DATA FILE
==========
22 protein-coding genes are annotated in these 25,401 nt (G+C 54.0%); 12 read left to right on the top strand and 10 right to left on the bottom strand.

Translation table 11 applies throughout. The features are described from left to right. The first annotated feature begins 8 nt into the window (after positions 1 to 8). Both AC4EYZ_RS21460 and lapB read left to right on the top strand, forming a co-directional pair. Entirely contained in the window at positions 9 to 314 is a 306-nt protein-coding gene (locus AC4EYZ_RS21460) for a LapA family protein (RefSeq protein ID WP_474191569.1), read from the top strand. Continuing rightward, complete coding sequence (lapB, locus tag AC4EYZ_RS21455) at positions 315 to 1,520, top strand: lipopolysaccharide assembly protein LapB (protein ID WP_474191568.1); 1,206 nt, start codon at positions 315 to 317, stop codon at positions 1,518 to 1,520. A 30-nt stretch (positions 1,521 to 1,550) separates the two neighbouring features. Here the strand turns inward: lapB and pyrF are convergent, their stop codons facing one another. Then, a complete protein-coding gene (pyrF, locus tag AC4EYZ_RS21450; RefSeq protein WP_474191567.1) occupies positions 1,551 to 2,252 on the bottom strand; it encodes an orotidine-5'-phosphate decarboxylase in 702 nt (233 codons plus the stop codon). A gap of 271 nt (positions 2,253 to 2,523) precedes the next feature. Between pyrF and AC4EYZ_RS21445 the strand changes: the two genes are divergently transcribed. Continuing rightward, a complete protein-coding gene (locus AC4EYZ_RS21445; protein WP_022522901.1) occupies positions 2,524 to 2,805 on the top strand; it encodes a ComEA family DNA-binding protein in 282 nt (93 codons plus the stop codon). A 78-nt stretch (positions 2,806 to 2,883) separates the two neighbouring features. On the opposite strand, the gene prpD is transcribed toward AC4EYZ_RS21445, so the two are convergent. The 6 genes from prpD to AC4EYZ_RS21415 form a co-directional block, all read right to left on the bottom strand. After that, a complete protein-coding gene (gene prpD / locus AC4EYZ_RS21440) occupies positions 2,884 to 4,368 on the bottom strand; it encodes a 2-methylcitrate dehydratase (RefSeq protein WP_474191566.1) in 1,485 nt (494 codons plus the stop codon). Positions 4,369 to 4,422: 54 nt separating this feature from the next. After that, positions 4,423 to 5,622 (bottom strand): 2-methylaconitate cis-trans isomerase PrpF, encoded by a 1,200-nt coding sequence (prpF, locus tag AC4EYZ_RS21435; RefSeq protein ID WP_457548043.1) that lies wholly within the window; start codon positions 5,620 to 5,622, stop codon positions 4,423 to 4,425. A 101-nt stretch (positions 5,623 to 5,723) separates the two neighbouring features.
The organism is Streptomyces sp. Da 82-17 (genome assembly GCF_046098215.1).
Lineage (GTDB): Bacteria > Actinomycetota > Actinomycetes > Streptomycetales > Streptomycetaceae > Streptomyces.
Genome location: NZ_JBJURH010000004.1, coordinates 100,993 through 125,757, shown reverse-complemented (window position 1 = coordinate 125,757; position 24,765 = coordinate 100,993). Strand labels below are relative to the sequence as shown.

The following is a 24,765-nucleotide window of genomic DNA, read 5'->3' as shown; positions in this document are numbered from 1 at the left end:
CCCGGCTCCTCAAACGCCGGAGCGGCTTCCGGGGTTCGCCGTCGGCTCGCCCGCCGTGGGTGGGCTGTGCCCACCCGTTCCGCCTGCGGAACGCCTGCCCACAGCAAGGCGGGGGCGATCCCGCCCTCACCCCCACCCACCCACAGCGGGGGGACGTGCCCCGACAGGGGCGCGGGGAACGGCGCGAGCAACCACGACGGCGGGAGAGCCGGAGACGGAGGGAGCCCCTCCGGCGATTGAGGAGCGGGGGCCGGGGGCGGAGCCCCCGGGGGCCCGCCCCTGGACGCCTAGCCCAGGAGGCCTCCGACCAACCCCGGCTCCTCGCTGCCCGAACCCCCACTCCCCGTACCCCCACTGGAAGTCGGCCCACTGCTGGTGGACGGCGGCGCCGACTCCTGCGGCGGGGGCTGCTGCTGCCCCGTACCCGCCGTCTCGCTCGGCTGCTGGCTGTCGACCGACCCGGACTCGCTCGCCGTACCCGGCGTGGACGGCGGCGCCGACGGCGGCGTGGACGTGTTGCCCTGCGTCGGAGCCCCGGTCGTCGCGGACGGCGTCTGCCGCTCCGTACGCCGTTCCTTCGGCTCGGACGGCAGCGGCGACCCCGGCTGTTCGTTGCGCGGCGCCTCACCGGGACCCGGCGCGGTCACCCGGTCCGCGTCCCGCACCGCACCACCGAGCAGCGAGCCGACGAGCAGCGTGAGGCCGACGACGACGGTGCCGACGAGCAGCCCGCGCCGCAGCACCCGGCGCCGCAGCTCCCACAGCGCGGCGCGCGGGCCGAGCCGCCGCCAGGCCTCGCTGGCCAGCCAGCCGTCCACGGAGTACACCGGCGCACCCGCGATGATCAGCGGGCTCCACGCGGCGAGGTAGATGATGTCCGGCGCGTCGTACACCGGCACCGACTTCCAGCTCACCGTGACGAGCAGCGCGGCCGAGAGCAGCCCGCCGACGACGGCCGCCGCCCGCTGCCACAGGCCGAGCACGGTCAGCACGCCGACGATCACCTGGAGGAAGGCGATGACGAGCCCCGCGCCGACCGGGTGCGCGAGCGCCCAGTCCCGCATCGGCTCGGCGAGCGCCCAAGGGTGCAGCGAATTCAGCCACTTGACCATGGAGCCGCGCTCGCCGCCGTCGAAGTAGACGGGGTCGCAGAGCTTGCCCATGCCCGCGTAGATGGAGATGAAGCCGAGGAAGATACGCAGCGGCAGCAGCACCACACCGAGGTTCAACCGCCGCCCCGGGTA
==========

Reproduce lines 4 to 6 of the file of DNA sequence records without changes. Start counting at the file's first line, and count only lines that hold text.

Lineage (GTDB): Bacteria > Actinomycetota > Actinomycetes > Streptomycetales > Streptomycetaceae > Streptomyces.
Genome location: NZ_JBJURH010000004.1, coordinates 100,993 through 125,757, shown reverse-complemented (window position 1 = coordinate 125,757; position 24,765 = coordinate 100,993). Strand labels below are relative to the sequence as shown.

The following is a 24,765-nucleotide window of genomic DNA, read 5'->3' as shown; positions in this document are numbered from 1 at the left end: